Passover Is a Prelude to Action

04/01/2015 08:12 am ET | Updated May 31, 2015

Every year on Passover, Jewish people recall that "once we were slaves and now we are free." We dip celery in salt water to remember the tears of the Israelites in captivity. We eat bitter herbs to remember the bitterness of slavery. We hold up a humble piece of matzah and say, "Let all who are hungry come and eat."

Passover is like one giant lesson in social action. It employs all of our senses to instill empathy and the desire for justice. Passover calls on us not just to be grateful that we were liberated, but to be liberators. It tells us we should not just be thankful we survived suffering but to relieve the pain of others. The Exodus is not over.

This challenge is not just with us at this season but every day. Every year, I am faced with a new group of teenagers in my synagogue in my social ethics class. What is inspiring is that they have not yet become cynical adults. Most still have hope for the future and a certain amount of idealism. Yet, as we study the world's problems and our role in them, inevitably someone says, "But Rabbi, this is too big. What can we really do?"

There is an overwhelming amount of suffering in the world. When we see the amount of hunger, violence, indifference, and appeasement of evil that goes on into "doing business as usual," it is easy to give up and give in. Passover is in danger of feeling like an exercise in wishful thinking.

In order to not be overwhelmed, I realized what my students needed was a straightforward plan to say, "This is what I can do. And if I discover cannot do this, then at least I can do that." Ultimately, I never want my students to say, "There is nothing I can do." Passover is supposed to be a prelude to action.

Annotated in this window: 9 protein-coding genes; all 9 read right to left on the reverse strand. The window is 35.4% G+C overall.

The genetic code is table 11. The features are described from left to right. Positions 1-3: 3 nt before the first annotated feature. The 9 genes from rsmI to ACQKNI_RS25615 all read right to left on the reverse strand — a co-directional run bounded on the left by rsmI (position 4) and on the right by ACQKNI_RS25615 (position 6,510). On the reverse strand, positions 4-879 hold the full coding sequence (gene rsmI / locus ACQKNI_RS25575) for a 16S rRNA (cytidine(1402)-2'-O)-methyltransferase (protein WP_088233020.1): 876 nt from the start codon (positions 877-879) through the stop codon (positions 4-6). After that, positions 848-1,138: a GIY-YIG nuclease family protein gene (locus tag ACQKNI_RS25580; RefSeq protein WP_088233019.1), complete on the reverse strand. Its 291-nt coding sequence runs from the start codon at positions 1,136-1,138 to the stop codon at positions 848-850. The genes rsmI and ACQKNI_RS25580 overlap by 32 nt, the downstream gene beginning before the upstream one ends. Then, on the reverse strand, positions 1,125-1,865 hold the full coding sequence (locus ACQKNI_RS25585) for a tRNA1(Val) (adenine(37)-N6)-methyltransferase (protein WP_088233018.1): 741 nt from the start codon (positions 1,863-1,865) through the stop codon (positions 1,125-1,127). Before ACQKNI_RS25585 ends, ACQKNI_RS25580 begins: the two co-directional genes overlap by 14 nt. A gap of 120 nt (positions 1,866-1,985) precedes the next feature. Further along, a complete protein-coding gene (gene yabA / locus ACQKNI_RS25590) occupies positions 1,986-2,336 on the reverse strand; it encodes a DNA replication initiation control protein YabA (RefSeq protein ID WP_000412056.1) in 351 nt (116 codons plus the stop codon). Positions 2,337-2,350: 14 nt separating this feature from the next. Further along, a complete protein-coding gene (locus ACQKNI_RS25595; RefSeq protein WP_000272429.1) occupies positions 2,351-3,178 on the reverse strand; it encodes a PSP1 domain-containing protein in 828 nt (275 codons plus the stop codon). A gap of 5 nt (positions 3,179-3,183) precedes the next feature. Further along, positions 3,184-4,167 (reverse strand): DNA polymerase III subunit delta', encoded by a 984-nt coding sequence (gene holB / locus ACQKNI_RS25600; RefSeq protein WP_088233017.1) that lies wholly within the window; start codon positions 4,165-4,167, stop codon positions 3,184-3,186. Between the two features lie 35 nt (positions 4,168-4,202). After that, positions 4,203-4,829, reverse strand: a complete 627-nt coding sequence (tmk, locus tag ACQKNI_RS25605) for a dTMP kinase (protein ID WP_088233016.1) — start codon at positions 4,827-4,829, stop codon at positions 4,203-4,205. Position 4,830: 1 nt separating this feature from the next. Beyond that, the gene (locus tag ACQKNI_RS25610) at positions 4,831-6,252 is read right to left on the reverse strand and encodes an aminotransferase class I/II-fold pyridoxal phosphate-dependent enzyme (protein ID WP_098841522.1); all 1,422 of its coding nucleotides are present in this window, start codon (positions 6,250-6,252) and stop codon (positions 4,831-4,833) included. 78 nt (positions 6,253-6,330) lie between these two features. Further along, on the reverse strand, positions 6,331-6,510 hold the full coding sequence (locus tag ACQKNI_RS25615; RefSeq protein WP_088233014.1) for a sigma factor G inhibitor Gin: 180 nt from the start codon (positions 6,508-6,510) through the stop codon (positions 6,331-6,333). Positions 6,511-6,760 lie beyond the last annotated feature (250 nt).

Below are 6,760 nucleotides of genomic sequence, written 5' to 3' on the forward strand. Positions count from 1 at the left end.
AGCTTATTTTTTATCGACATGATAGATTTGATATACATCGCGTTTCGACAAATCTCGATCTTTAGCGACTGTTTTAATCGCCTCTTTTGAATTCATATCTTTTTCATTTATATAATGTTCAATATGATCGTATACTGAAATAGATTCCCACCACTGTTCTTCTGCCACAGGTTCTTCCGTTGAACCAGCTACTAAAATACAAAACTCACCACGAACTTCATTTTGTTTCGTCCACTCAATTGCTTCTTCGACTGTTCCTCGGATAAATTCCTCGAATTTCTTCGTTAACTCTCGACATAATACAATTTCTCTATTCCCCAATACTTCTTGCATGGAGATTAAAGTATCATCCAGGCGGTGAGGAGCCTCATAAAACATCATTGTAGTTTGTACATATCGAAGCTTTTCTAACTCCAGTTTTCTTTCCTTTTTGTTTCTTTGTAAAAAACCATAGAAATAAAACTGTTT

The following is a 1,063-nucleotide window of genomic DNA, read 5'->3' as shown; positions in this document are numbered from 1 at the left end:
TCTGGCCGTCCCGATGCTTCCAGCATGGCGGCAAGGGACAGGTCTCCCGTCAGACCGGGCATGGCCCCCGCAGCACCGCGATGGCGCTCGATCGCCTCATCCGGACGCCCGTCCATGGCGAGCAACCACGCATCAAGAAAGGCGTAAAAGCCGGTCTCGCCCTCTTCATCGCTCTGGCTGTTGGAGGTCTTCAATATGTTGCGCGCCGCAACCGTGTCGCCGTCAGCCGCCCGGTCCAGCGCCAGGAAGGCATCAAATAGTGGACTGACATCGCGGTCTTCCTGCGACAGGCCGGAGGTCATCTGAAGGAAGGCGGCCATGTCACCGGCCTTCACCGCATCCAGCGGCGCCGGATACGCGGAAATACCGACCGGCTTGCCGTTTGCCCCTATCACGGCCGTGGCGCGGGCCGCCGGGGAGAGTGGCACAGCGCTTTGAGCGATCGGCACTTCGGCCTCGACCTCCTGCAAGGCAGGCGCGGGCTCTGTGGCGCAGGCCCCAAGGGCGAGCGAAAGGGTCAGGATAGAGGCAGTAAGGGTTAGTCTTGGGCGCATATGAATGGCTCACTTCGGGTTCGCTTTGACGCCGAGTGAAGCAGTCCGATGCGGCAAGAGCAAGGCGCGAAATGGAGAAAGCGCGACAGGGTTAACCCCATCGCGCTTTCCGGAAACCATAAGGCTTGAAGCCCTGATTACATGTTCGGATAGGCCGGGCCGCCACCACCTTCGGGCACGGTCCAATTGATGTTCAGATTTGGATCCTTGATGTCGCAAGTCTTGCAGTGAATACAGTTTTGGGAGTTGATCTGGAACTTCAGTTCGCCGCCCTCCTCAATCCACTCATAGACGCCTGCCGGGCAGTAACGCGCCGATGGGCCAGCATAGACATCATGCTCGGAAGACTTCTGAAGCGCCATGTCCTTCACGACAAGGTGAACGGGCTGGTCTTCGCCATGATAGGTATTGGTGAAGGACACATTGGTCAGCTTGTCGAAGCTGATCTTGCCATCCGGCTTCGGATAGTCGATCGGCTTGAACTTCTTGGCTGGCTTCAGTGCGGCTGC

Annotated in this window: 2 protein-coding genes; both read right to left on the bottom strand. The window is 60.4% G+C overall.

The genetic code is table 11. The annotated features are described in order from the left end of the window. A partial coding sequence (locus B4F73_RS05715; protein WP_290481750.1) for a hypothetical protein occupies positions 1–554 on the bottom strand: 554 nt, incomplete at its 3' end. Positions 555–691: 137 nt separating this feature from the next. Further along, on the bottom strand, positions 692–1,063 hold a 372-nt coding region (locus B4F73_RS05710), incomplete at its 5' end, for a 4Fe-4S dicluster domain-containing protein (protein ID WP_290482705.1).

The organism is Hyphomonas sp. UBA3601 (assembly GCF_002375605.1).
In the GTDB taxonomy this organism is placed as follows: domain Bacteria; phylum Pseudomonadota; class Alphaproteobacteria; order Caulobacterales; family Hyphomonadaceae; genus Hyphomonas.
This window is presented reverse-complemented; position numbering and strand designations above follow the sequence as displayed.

Here is what you can do to relieve suffering in the world and make it a better place:

Give - Choose where you feel is the most need that is personal to you and give thoughtful philanthropy/tzedakah. Be generous. Every little bit makes a difference. We are not the owners of wealth; we are the caretakers of our shared home. "Open your hand to the poor and needy" (Deuteronomy 15:8).

Advocate - Speak up for justice and compassion. Lobby lawmakers, march, demonstrate, write op-ed pieces, and protest when you see something is wrong. Don't be afraid to be in the minority. Someone will hear you, and it will matter. "Justice, justice you shall pursue" (Deuteronomy 16:20).

Change - Look in the mirror. How do your actions or attitude - as a consumer or a citizen - enable a system of suffering? You may not be able to change other people's behavior or solve a problem, but at least you can try not to be part of the problem yourself. "Amend your ways" (Jeremiah 26:13).

Stand With, not By - Even if nothing else can be done, it is enormously powerful when people know they are not forgotten or alone. Let those who suffer know you stand in solidarity with them. "You shall not stand idly by while your neighbor bleeds" (Leviticus 19:16).

Be Hopeful - The easiest way for positive change to die is for people to give in to despair or cynicism. Hope and faith have to be constantly renewed. You have a soul; it needs to be taken care of. Pray, sing, connect with others, be inspired, and ask for help. "I called for help, and You heard my voice" (Jonah 2:2).

Don't just sit and eat. Do something.